A lender recently wrote to a customer to inform her that her interest only mortgage was coming to an end. The woman, a widow in her mid-80s, had taken out the mortgage a decade previously when she was 75 and her late husband was 70. They had told the lender at the time that they had no provisions in place to repay the capital at the end of the term. When she replied to the letter asking for the term to be extended the lender refused, telling her she would have to sell her house if she could not pay the balance.
Thankfully, the horrifying prospect of having to sell one’s home, aged 80 or 90, in order to pay off a mortgage is now fading thanks to the intervention of the Financial Ombudsman Service (FOS). In a landmark ruling which has set an important precedent for older borrowers, the FOS ordered the lender to extend the mortgage term ‘indefinitely’. This is one of several recent cases where the FOS has ruled in favour of an elderly borrower who would otherwise be faced with upsetting upheaval in their twilight years.
‘We pointed out to the mortgage company that they’d already agreed to lend money to Mr and Mrs R into their 80s – knowing there was no repayment vehicle in place,’ a spokesman for the FOS said. ‘In our view, Mrs R was in her current position because of their previous lending decision. We didn’t think it was fair to now simply say she was too old – and force her to sell her home.’
Many borrowers who took out interest only loans never saved enough to repay the capital, either because investments intended to pay off the mortgage didn’t perform as expected, or because of a misunderstanding about the terms of the mortgage.
One borrower, who had taken out an interest only mortgage on a 25-year term in his early 70s, complained to the FOS that he believed he had a lifetime mortgage. The FOS upheld his complaint, saying: ‘We were concerned that the mortgage company hadn’t given personalised advice – taking into account the borrower’s age and circumstances. Mr A was now facing the prospect of selling his home at nearly 100 years old – with 15 years of worry in front of him. We didn’t think this was fair.’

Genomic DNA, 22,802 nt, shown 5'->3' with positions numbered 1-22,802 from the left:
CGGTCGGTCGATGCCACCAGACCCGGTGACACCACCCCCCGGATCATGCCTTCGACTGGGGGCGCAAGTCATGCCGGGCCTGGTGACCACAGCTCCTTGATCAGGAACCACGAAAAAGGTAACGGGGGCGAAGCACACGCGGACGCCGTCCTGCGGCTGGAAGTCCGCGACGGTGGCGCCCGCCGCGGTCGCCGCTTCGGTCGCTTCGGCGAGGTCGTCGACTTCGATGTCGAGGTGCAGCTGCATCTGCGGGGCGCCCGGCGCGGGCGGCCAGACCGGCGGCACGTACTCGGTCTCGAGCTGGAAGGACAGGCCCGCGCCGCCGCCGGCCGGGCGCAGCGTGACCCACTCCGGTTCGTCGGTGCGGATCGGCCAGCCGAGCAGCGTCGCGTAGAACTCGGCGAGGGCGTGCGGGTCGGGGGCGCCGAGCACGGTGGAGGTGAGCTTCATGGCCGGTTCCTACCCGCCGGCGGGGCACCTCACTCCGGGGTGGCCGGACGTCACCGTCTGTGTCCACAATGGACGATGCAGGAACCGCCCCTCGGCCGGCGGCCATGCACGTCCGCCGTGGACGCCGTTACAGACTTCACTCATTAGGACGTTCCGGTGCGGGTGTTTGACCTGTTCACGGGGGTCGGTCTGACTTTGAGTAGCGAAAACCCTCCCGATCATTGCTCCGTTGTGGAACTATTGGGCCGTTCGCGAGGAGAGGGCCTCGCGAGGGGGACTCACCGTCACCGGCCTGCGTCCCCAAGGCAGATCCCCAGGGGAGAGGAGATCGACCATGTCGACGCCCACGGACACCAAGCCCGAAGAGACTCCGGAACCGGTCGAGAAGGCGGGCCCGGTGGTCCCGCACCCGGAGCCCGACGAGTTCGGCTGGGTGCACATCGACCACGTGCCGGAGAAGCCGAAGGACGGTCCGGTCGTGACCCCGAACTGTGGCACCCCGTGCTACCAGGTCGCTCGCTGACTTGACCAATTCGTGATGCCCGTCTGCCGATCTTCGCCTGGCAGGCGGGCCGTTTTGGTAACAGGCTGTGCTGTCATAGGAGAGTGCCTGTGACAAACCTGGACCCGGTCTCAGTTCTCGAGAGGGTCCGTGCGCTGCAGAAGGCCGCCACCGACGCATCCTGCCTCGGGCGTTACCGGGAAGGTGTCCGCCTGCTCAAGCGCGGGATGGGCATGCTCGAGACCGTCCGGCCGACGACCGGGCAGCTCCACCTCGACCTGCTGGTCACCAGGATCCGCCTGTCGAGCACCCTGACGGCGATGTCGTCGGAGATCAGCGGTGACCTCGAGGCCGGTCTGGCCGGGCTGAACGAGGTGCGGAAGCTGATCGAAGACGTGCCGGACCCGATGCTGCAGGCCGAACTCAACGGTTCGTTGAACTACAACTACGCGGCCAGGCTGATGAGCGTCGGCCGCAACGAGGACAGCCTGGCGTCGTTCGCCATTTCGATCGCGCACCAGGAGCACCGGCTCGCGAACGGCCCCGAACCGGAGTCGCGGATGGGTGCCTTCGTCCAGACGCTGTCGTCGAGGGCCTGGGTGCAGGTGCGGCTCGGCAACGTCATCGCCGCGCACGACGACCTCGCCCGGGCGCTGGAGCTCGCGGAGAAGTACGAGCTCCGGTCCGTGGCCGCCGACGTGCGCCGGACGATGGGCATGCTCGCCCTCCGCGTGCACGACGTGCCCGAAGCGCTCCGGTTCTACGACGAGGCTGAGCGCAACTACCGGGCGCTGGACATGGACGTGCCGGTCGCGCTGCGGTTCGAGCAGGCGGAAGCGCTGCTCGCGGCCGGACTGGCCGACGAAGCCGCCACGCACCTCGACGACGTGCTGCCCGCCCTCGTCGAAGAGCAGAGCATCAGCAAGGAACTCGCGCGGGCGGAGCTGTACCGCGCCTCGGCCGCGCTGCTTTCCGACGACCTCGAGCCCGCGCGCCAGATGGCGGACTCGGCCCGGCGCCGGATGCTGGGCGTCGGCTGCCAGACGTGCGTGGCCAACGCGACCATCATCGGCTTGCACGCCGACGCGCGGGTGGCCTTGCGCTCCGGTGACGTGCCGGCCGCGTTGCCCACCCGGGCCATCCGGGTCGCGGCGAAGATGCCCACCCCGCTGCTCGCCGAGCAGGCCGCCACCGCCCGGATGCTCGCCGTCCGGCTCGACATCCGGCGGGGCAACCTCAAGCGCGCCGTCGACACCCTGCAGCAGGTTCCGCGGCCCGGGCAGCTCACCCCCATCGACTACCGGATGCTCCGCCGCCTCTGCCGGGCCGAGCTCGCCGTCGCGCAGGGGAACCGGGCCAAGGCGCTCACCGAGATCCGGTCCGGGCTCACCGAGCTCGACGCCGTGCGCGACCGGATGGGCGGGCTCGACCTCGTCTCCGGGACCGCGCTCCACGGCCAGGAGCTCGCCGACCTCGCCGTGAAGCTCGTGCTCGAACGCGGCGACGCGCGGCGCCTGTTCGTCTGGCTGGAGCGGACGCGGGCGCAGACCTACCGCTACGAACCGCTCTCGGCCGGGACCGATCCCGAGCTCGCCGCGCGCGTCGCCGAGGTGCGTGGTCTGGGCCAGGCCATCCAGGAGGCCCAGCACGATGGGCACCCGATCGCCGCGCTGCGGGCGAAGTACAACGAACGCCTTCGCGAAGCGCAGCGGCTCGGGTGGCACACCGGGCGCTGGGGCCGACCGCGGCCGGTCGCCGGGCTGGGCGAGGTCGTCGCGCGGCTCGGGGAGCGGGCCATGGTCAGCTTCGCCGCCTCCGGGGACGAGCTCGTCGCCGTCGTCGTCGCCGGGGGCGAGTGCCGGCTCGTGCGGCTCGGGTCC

In another case, a man in his mid-90s was horrified to discover he was expected to repay his entire mortgage in just a few years’ time. He had mistakenly thought he could make interest payments indefinitely and when he begged his lender to reconsider it refused, saying it had been clear about the terms of the loan when he and his late wife had signed on the dotted line a decade previously.
In this instance, the FOS ruled that the lender had not properly considered the couple’s age and circumstances, and ordered it to convert the loan into a mortgage without a set end.
Lending to older borrowers is a topic that continues to attract attention in the media. Strict affordability assessments and a clampdown on interest only borrowing followed the Mortgage Market Review (MMR) of April 2014, restricting options for older borrowers who were already being squeezed by decreasing upper age limits. Over the past few years it has become much more difficult to obtain finance if the loan is going to extend into retirement.
There are signs, however, that this is changing. In the face of increasing demand, several building societies recently announced a review of their age limits. And now, in at least three cases, the FOS has told lenders to extend interest only terms for older borrowers indefinitely.
The FOS’s emphasis on ‘personalised advice’ cuts to the heart of why it so important to use a broker if your circumstances are at all complex. Have a look at The Telegraph’s feature on a recent case of ours for more information. We successfully secured a mortgage for an 88-year-old borrower after they had faced a barrage of rejections on the high street, cementing our market-leading position in this area.
These rulings have set the tone for future cases and, although they bring a burst of Christmas cheer for older borrowers, may have an impact on the way lenders approach these loans in the future. If you would like to speak to a specialist broker about your options, please do get in touch with us here at Enness.